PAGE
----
"Maria and Her Men"
Sensual and tough Maria Braun (Hanna Schygula) marries a soldier in the middle of World War II and spends a half of day and the whole night with him. That's how long her marriage lasts before she loses him to the war and then to prison. She carries on with her life, becomes a successful businesswoman being not only sensual but intelligent, ambitious, and willing to use sex whenever or wherever necessary: "I don't know a thing about business, but I do know what German women want. You might even say I'm an expert on it". While climbing up to the success she always remembers her husband, Hermann (her man) and convinces herself that whatever she does - is for him, for their future happy life together. "Maria Braun"'s style reminds much of melodramas by Fassbinder's favorite Hollywood director, Douglas Sirk and offers a glimpse of the loss and survival in postwar Germany. Hanna Schygula literally shines in every scene of the movie and she is fantastic.
"Lorelei and the Man Who Understood and Admired Her"
"Lola" (1981), the second chapter of Fassbinder's BRD Trilogy is an update and a remake (in a way) of "The Blue Angel"(1930) directed by Josef von Sternberg with magnificent Marlene Dietrich as a singer Lola Lola but Fassbinder's film is marvelous by itself. Like "Marriage of Maria Braun" (1979) and "Veronica Voss" (1982) "Lola" tells the story of a strong and beautiful woman and her survival and search for love, success and happiness in postwar Germany. It's superb and dazzling and I kept smiling all time while I was watching it. It's an old story (and what is new in this world? Carmen had been dead and Lola Lola is old) but the style, the approach, the times, the place, his use of colors that seem to sing, to smile, to scream and to touch you gently are unique. Did he sell his soul to the Devil for these colors? The dresses, the songs, Barbara's voice, her legs that grow from the ears, her hair, oh my God, her and Hanna's (in "Marriage of Maria Braun) golden hair, these witching Loreleis, the walking sensuality - Fassbinder understood and admired women and I admire him for that.
"Lola" is a combination of many genres- satire, drama, comedy, and musical. It mixes glamor with very serious themes. Striking Barbara Sukowa is a singer-whore Lola who sets up to seduce the incorruptible local building commissioner, unbelievably blue-eyed Armin Mueller-Stahl. Lola went through many losses, humiliations, and disappointments during the war and right after it and she wants to be an independent business woman for which she decided to win over the man everyone kept telling was not for her.
As Barbara Sukowa recalls, Fassbinder told the critical stories but he did not make them dry or theoretical. He did not use the intellectual or academic approach to his stories. He hated gray "kitchen" naturalism and he was mixing Hollywood glamor with specific German realities creating his own style that was sexy and appealing. While many German film makers of his generation were influenced by the American directors like Martin Scorsese and John Cassavetes, Fassbinder was very impressed by Douglas Sirk and his style.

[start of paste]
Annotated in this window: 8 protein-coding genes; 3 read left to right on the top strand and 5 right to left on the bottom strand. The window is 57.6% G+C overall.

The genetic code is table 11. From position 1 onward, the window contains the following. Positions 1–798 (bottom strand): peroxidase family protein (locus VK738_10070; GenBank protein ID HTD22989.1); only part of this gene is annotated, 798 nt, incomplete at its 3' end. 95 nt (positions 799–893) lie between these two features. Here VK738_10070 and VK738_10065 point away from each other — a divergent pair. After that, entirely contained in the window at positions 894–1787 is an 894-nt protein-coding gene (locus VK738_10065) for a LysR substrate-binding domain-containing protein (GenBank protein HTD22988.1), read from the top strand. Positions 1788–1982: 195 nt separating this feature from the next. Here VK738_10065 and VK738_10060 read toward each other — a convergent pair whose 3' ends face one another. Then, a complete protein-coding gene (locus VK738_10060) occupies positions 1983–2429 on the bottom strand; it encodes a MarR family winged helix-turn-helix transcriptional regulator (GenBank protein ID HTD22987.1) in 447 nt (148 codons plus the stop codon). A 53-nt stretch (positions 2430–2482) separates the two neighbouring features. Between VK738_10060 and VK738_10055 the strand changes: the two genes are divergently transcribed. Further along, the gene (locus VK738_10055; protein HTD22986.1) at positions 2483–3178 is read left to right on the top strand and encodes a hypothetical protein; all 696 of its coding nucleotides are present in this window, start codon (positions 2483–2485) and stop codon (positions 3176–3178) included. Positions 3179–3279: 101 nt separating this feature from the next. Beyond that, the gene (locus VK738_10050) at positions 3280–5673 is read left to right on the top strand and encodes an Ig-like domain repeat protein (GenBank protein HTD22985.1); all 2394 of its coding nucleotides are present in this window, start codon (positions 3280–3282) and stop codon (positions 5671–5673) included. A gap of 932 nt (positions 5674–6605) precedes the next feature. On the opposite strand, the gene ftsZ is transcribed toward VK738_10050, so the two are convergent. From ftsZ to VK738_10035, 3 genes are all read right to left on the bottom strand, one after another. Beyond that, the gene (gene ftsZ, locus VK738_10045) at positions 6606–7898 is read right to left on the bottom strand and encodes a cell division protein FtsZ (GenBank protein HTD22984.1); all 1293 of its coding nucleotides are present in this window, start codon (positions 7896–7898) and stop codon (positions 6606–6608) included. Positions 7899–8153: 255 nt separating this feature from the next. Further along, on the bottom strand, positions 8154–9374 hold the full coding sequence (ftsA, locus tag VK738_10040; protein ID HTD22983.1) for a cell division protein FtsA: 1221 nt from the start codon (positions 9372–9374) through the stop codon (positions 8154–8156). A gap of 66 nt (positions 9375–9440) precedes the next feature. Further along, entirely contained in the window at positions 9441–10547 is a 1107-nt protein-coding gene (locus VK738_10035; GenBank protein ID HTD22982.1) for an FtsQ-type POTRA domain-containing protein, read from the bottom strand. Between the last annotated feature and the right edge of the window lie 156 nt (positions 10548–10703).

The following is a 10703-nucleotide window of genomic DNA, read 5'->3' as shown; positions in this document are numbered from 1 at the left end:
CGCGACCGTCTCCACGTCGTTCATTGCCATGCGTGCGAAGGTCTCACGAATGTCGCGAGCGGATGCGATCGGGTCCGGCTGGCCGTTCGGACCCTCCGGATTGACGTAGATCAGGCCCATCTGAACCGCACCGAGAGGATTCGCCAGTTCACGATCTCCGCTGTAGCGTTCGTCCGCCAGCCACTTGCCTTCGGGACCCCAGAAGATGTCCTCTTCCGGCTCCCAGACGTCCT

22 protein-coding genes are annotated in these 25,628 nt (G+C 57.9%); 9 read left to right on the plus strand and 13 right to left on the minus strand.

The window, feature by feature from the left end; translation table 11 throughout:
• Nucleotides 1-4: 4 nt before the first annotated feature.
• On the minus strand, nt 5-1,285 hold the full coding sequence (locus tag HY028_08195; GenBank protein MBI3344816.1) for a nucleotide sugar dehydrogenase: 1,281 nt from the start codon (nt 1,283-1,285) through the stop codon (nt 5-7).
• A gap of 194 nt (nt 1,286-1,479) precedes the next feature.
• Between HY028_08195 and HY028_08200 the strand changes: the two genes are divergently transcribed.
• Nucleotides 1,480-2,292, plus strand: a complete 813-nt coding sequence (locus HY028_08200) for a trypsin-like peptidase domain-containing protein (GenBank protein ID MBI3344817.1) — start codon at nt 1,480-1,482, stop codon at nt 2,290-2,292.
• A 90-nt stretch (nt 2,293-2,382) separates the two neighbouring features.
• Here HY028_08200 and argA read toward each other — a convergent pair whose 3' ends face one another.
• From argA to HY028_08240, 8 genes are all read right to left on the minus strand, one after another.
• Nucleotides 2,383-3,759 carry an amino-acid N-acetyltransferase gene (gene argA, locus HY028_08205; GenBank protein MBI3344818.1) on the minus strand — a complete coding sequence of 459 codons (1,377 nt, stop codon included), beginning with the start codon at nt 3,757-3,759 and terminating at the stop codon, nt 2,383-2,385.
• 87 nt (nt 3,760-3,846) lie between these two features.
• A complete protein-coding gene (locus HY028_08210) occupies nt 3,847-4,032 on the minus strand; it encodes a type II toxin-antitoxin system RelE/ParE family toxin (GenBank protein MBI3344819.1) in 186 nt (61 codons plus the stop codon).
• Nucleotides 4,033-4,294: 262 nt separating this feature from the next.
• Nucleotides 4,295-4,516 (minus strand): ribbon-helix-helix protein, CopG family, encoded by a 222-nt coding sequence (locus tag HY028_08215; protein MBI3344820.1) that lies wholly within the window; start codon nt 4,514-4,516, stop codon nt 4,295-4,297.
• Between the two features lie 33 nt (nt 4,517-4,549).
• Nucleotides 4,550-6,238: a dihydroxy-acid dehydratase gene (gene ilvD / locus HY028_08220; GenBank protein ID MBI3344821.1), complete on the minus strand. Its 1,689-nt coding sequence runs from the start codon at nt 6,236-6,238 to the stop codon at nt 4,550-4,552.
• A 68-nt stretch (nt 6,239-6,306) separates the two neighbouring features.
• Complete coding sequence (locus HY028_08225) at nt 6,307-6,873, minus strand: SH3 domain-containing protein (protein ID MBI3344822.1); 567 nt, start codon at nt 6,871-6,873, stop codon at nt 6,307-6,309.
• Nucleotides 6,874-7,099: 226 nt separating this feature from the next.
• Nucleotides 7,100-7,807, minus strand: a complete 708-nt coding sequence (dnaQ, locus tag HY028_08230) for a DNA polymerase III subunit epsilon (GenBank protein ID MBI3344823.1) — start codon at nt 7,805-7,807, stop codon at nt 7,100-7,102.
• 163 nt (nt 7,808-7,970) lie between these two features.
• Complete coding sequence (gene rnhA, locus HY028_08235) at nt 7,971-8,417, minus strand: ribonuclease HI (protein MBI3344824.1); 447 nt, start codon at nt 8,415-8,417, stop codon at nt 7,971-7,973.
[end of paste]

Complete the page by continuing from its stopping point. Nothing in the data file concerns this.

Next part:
Rainer Werner Fassbinder died at the age of 37 just as he was completing his last movie, "Querell". He had made over 30 films during 12 years. He began directing in 1969 revealing in his work New Germany, often heartless and materialistic. Fassbinder's talent and the quantity and quality of his output are incredible. It is like he knew he would die young and he was obsessed by finishing as many films as it was physically possible, majority of which (including "Lola") was way ahead of their time.
"Dances with Death"
A famous German actress, Veronika Voss (Rozel Zech) in her forties tries to revive her career while struggling with alcohol and drugs in the final chapter to Fassbinder's trilogy about collapse of the West German postwar dream. The film was inspired by the tragic life of famous UFA actress, Sybille Schmitz (1909-1955). She began her career in the films by the giants such Georg Wilhelm Pabst and Carl Theodor Dreyer and soon became one of Germany's beloved actress. Everything changed during the WWII and especially after its end.
Fassbinder's film which was shot in black and white visually is very impressive. "Light and shadows are two cinema's best secrets" says Veronika in the movie and light and shadows make the film a joy to behold. I like it but I think it is the weakest part of the trilogy perhaps because "Lola" and "Maria Braun" are so strong. I found the documentary about Sybille Schmitz, "Dances with Death" which is included on Criterion DVD much more compelling.
Veronika - 3.5/5
Dances with Death 4/5